THERE is a well-known Latin expression attributed to the first- and second-century Roman poet Juvenal that can roughly be translated as ‘who will guard the guardians’, or ‘who will watch the watchdogs’. Although Juvenal was not referring to oppression by custodians of the state per se, the expression has often been applied to state violence, whether under colonial or dictatorial regimes, or by state security forces functioning under democratic governments. Hence, ‘quis custodiet ipsos custodes’, has also been expanded and delivered as the following question: who will police the police?
In an environment where nobody watches the watchdogs, police use of force may be neither lawful nor justified, and neither reasonable nor proportionate, to a perceived threat. The use of force in itself cannot be eliminated from the functions of the police; the function is indeed the essence of policing, whether for defensive or offensive purposes, or as a means to discipline and control in general. It is the abuse of this function, therefore, that needs to be a matter of debate concerning police behaviour and accountability. Combined with norms and customs of policing in given social and political contexts, these matters loosely form what is understood as police culture.
The officers who died in Dallas, US, this July may not necessarily have had physical abuses recorded in their professional histories individually, but they were collectively part of a system where a militarised mindset has been actively breeding over the last few decades and shaping the culture of policing as it gets rooted deeper and deeper. It is a mindset that is encouraging cops to perceive themselves as soldiers, because of policies that have sought to divide the police from the very populace they were entrusted to protect.
####Who will watch the watchdogs?
Civilians were never meant to be viewed as the enemies of the police in democratic societies such as the United States. Indeed, the police were meant to ‘serve and protect’, not judge or punish, and never to racially discriminate. Even the practice of pointing guns at unarmed protesters has been frowned upon.
America’s ‘wars’ on poverty that progressed into the ‘war on crime’ (since the Johnson administration), on drugs (since the Nixon and Reagan administrations), on terrorism (under presidents Bush and Obama), and war rhetoric and policies in general employed by both Republicans and Democrats, have promoted a process of ‘othering’ or ‘us versus them’ between two structures in a society. These are developments taking place in the foreground of a country where there are more gun shops than McDonald’s or Starbucks. And they have led to devastating outcomes — as witnessed in Ferguson in 2014 and Dallas recently — when both sites of protests resembled contemporary urban warzones.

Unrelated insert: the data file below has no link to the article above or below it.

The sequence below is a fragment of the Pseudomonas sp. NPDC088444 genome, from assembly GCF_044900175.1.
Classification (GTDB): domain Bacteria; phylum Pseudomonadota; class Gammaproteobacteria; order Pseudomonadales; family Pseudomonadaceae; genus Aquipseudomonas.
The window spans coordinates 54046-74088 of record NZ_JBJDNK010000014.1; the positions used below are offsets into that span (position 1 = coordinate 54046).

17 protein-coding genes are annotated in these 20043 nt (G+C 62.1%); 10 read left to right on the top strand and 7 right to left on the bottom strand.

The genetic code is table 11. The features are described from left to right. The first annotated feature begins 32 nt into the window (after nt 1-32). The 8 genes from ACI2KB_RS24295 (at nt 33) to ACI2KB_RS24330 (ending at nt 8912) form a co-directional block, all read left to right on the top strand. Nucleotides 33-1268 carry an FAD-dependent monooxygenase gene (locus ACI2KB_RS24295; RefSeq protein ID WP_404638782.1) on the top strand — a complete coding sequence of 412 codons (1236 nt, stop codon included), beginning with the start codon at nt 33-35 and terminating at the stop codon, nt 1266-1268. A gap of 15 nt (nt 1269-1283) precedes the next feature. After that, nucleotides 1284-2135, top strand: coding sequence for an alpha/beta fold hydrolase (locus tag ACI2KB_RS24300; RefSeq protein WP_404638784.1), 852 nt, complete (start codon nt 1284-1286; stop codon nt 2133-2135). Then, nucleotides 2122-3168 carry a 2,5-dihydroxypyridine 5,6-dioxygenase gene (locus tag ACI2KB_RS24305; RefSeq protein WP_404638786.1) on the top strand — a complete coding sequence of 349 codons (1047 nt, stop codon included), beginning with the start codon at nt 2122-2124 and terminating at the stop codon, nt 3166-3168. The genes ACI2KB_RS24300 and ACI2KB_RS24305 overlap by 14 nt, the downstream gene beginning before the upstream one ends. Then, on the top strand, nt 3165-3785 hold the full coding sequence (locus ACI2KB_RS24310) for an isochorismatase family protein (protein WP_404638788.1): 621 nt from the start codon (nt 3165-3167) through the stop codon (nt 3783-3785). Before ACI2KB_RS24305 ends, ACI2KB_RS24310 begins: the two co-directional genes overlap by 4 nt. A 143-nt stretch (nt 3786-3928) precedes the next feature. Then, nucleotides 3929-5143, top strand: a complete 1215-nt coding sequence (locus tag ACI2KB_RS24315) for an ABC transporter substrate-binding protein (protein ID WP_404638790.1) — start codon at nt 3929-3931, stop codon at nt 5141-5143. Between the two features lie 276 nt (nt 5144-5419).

But in the background, this is not just ‘an American issue’; these are trends witnessed in police cultures around the world, particularly in societies prone to multiple layers of violent conflicts, such as Pakistan, where the state no longer holds monopoly over the legitimate use of violence, but the police and its various ‘specialised units’ have been assigned as the first line of defence, or ‘frontline soldiers’ in our domestic ‘war against terrorism’. This has been communicated to our police officers at passing-out parades, news conferences, and speeches during political campaigns.
These ‘wars’ on crime, drugs and terrorism have trickled down to nation states like Pakistan, infesting urban areas with the ad hoc response of militarised policing to tackle deep-seated issues — issues that must be addressed by socio-economic and political solutions to civilian grievances.
In Karachi, the presence of both cops and paramilitary soldiers creates a dual process of the militarisation of policing. Cops are urged to think, train, arm and act like soldiers; soldiers have been designated with various tasks in urban policing. This is a double whammy for a society that is, firstly, struggling to shrug off its history of colonial policing, and, secondly, planning reforms for the police that will lessen the gap between the cop and the civilian — where the latter is viewed suspiciously by the former, and the former as an untrustworthy predator.
The institutional overlap in Karachi, between the police and the military, through technology transfers and the merging of the duties and responsibilities between cops and soldiers, is the result of an informally militarised policy framework promoted by an insecure state.
Attempts at community policing, whether in Pakistan or the US, will be both incomplete and unconvincing to the populace at large if the process of militarised policing is not controlled — and eventually reversed — with professional oversight. However, such thinking needs to take root in the elite circles of policymaking and lobbying, where the advisers to those watching the watchdogs must prioritise human security over the security of the regime. Else, the latter will remain under threat from resistance within and zero-tolerance policing will continue unabated.
The writer is a doctoral candidate at King’s College London.
Published in Dawn, July 17th, 2016